Olexandr Balyk: Application and Development of Energy System Optimisation Models to Meet Challenges of the Future, PhD thesis, DTU, Technical University of Denmark, 2014.


Climate change, security of supply and local air pollution are among the challenges that are shaping the future of energy systems worldwide. In response to these challenges, various goals are set nationally and internationally that energy systems are supposed to fulfil. These include e.g. EU 20-20-20 targets or the 100% renewable energy system in Denmark in 2050. Nevertheless, the ultimate result with regard to the respective future energy systems remains an open question.

This cumulative PhD thesis deals with application and development of energy system optimisation models to address the various challenges stemming from energy use. It consists of a generic part and eleven papers focusing on different, but related topics. The generic part of the thesis serves to provide the background for the papers as well as to place them within the literature and to highlight various linkages between them. The challenges of climate change, security of supply, and local air pollution are addressed in the papers by focusing on renewable energy systems, demand side management options, climate change mitigation and resource potentials. In the process of the study the energy system optimisation models, Balmorel and TIAM, were further developed in order to enhance their capabilities.

Methodologically, this thesis heavily relies on mathematical programming and scenario analysis. This is mainly a consequence of the tools that are used (both models are formulated as linear optimisation problems) and the nature of the issues that are dealt with (i.e. high degree of uncertainly with regard to future technology characteristics, global policy development on climate mitigation, etc.). Additionally, geographic information systems are used in one of the papers to conduct a spatial analysis for estimating wind energy potentials.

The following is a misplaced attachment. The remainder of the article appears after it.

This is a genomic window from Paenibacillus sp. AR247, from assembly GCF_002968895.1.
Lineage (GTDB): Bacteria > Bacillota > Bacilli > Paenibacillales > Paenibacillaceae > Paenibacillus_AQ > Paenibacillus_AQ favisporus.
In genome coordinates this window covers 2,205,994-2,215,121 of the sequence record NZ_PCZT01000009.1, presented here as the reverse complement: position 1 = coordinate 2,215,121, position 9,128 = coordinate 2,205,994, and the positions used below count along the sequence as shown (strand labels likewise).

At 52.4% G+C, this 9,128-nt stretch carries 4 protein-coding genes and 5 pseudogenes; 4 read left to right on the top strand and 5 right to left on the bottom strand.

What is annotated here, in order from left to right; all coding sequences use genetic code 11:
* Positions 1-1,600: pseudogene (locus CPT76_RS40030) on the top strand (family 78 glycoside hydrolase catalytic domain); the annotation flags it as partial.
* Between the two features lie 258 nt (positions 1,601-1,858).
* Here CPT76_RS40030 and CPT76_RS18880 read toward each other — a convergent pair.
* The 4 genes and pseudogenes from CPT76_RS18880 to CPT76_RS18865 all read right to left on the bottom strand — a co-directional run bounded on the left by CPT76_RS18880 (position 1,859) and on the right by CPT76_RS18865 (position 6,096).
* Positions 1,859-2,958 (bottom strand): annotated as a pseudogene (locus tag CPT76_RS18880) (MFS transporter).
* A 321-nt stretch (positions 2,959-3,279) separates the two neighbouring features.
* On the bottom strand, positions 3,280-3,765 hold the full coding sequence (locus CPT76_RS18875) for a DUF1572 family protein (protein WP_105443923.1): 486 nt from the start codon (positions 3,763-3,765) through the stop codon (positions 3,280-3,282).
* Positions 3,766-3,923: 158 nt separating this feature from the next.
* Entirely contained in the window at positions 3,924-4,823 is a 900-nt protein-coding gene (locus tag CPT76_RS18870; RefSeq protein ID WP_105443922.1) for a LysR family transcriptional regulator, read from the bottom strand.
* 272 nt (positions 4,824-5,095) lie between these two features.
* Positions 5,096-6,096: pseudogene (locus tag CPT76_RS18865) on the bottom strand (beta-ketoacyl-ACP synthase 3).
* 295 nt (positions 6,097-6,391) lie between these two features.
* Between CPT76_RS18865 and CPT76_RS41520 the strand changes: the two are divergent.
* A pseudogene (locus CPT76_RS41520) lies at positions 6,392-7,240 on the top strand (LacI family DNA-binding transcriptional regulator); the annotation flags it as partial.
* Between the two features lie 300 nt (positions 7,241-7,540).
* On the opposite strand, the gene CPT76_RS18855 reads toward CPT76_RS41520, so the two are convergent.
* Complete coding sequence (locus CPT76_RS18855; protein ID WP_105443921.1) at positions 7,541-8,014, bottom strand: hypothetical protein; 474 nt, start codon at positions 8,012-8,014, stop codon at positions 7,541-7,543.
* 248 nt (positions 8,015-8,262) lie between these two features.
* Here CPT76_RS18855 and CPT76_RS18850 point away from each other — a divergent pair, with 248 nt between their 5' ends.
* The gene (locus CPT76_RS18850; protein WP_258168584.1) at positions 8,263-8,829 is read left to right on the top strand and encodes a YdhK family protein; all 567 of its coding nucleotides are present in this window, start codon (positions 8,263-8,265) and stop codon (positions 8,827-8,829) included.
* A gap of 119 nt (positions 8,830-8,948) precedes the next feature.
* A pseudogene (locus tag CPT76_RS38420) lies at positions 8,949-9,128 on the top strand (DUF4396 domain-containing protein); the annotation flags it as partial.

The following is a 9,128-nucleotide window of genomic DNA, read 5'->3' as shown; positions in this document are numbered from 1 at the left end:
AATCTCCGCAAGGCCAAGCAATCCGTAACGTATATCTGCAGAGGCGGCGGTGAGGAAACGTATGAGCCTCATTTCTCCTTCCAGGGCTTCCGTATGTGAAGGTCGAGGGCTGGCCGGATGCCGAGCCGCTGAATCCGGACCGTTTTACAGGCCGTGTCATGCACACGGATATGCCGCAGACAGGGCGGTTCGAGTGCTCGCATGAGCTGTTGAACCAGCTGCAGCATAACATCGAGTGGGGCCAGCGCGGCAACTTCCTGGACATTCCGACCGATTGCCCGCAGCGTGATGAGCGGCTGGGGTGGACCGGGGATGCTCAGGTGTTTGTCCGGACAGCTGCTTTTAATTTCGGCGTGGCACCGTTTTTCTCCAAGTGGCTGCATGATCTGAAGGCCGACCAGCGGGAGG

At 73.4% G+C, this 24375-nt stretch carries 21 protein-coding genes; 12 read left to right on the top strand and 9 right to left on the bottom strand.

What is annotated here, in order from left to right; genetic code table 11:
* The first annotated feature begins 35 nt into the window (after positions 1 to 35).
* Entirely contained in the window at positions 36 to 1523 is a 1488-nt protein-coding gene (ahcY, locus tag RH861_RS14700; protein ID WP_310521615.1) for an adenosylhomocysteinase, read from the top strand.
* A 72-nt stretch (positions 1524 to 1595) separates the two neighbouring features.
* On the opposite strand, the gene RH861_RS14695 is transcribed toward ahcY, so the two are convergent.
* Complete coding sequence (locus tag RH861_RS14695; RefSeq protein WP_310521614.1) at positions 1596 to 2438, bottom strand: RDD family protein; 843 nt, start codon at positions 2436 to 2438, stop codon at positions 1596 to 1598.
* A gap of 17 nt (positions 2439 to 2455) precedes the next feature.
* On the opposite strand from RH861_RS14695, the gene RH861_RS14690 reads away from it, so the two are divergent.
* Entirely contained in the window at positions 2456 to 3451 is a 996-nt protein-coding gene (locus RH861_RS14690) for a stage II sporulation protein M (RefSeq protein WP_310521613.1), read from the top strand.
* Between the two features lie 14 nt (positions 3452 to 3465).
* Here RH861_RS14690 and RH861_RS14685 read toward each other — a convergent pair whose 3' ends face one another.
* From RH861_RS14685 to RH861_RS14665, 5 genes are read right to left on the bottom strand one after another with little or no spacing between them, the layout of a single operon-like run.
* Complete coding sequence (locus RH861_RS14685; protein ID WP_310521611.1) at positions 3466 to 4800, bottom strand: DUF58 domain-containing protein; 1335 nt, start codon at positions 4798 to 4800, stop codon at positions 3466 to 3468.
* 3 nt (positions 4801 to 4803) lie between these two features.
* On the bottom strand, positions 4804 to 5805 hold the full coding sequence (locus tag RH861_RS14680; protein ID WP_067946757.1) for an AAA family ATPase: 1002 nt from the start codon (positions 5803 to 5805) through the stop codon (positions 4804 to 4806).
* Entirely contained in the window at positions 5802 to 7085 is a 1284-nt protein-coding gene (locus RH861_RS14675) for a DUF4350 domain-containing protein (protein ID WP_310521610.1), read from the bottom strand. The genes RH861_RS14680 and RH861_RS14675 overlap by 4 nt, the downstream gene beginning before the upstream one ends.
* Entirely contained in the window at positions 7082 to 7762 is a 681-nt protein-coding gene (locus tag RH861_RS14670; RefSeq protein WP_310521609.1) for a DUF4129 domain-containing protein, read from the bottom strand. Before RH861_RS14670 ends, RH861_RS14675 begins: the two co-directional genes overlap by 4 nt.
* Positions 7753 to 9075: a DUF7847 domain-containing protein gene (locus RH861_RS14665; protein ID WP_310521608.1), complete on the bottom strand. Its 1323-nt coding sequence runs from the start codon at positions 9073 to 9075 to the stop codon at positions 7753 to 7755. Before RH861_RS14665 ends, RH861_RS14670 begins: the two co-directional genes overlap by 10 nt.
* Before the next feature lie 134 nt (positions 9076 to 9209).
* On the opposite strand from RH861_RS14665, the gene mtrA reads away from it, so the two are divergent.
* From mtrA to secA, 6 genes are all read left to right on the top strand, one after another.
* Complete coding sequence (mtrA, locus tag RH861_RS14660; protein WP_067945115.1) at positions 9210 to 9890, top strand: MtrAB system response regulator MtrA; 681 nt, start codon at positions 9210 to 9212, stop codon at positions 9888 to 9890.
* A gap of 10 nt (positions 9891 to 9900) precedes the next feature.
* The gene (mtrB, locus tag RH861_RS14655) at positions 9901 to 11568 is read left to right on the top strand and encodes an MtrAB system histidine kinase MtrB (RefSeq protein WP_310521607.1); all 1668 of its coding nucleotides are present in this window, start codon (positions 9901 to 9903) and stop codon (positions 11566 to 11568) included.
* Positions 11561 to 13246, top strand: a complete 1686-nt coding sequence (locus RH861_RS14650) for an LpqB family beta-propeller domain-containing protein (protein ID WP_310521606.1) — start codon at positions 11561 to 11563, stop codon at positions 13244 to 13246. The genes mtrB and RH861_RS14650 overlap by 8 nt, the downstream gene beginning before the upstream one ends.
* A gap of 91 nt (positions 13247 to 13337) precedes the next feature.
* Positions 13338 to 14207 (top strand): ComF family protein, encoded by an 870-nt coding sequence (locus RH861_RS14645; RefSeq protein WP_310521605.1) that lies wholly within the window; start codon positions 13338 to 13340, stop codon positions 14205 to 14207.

One of the most interesting results obtained in the course of this study is related to a methodology for estimating wind energy potentials developed in one of the papers. It is shown that the economic wind energy potential based on microscale wind climate data can be twice as high compared to the results obtained with simulated mesoscale data (i.e. representing usually used type of data). This has a number of interesting implications for energy system modelling studies on both regional and global level; namely, more realistic wind potential estimates, higher competitiveness of wind energy, and an increased climate change mitigation potential.

Other results highlight among others, the possible future roles of individual technologies (i.e. Wind power in Denmark and carbon capture and storage in China) in the climate constrained world, the difficulty to achieve the 2°C target agreed upon in the Copenhagen Accord and the importance of large emerging economies in this context, and the role of district heating in the future Danish renewable energy system.

The outcomes of this work illustrate the potential of energy system optimisation models to address challenges of the future. The model development that was undertaken can be used by energy planners, modellers and researches in order to improve reliability of their analysis. Moreover, the results of this study can be useful to policy-makers in order to inform their policy decisions with regard to climate change mitigation and energy system Development.